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Medicine & Science in Sports & Exercise:
doi: 10.1249/MSS.0b013e31827a1c4c
Clinical Sciences

Functional Movement Screen and Aerobic Fitness Predict Injuries in Military Training

LISMAN, PETER1; O’CONNOR, FRANCIS G.1; DEUSTER, PATRICIA A.1; KNAPIK, JOSEPH J.2

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Abstract

Purpose: This study investigated associations between injuries and individual components of the Marine Corps physical fitness test (PFT), self-reported exercise and previous injury history, and Functional Movement Screen (FMS) scores.

Methods: A cohort of 874 men enrolled in either 6 wk (n = 447) or 10 wk (n = 427) of Marine Corps officer candidate training was recruited. They completed an exercise history questionnaire, underwent an FMS during medical in-processing, and completed the standardized PFT (pull-ups, abdominal crunch, and 3-mile run) within 1 wk of training. Injury data were gathered throughout training from medical records and classified into overuse, traumatic, and any injury.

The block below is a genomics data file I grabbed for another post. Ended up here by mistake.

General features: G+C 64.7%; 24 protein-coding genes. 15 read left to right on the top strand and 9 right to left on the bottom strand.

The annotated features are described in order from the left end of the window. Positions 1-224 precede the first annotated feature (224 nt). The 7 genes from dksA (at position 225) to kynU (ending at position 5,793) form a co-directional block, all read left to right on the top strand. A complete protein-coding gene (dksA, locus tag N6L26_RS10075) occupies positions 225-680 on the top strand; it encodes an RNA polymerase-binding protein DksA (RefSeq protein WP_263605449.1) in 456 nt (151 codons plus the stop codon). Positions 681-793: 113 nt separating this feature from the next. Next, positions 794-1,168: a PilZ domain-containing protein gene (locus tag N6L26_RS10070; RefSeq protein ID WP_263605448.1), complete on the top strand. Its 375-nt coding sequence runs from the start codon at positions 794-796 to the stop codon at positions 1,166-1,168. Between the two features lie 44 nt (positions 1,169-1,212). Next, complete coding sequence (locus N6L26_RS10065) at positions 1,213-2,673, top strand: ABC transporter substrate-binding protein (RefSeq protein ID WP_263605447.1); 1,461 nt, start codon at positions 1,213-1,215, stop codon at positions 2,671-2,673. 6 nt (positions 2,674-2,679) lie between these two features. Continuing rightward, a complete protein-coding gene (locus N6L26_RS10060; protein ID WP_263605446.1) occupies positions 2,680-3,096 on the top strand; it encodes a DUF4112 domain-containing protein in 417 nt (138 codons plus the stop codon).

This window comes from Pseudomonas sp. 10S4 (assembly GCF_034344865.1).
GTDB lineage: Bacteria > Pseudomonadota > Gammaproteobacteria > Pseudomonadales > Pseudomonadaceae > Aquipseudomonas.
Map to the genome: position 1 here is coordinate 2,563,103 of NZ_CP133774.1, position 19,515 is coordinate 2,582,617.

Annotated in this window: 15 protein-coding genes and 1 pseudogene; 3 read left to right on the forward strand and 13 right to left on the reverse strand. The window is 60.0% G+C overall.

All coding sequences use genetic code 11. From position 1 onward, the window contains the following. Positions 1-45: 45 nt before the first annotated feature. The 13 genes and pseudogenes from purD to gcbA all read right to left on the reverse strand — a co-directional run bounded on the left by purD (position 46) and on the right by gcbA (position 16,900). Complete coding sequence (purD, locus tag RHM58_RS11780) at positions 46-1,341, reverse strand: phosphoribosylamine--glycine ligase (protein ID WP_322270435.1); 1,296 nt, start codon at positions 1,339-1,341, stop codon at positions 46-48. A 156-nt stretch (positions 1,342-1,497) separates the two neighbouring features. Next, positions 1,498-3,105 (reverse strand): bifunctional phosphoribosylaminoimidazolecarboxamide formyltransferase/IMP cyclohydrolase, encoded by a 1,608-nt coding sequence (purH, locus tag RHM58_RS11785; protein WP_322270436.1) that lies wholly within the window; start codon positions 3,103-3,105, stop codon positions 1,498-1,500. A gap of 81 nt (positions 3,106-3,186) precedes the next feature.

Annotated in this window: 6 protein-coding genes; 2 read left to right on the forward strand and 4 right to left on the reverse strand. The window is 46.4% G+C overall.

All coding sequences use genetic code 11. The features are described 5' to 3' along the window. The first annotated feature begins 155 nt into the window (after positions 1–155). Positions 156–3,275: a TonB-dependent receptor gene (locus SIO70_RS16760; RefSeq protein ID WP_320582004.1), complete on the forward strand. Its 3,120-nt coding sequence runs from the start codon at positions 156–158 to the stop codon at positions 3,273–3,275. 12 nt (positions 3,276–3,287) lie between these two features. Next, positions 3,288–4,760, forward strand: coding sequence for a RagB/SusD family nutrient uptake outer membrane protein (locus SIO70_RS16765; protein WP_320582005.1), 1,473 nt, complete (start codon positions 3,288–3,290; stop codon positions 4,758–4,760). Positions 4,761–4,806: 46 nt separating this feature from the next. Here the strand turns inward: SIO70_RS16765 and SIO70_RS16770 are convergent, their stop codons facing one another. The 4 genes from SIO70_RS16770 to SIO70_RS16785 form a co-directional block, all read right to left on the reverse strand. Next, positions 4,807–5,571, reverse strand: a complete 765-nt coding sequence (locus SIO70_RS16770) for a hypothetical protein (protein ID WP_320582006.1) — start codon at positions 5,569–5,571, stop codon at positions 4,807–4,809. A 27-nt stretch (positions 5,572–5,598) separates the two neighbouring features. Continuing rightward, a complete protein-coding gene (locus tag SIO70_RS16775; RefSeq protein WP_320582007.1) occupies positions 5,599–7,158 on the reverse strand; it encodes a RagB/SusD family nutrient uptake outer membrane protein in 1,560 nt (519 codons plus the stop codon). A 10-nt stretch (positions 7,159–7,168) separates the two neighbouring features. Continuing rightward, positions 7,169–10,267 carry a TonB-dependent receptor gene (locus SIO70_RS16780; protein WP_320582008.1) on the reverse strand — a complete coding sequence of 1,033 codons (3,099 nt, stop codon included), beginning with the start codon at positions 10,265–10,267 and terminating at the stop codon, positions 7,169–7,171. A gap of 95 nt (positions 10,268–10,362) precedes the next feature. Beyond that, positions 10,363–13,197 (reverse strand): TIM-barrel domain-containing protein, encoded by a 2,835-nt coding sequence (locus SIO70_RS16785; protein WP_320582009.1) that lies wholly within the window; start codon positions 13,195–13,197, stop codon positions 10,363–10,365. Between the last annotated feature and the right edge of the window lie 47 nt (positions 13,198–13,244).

Results: Three-mile run time (RT) was the only PFT component predictive of injury: candidates with RT ≥20.5 min were 1.7 times (95% confidence interval = 1.29–2.31, P < 0.001) more likely to experience an injury compared with those with RT <20.5 min. Prior injury, frequency of general exercise and sport participation, and length of running history were predictive of any, overuse, and traumatic injuries, respectively. Combining slow RT and low FMS scores (≤14) increased the predictive value across all injury classifications: candidates scoring poorly on both tests were 4.2 times more likely to experience an injury. The pull-up to exhaustion test was related to four of the seven FMS tests and the only PFT test positively related to total FMS score, although correlations were generally low (r ≤ 0.11).

Conclusion: Slow RT was associated with increased injury risk, and combining poor RT and low FMS scores significantly increased the injury predictive value. Additional research is warranted to further clarify what combination of PFT and FMS tests are most suitable for predicting injuries.

©2013The American College of Sports Medicine

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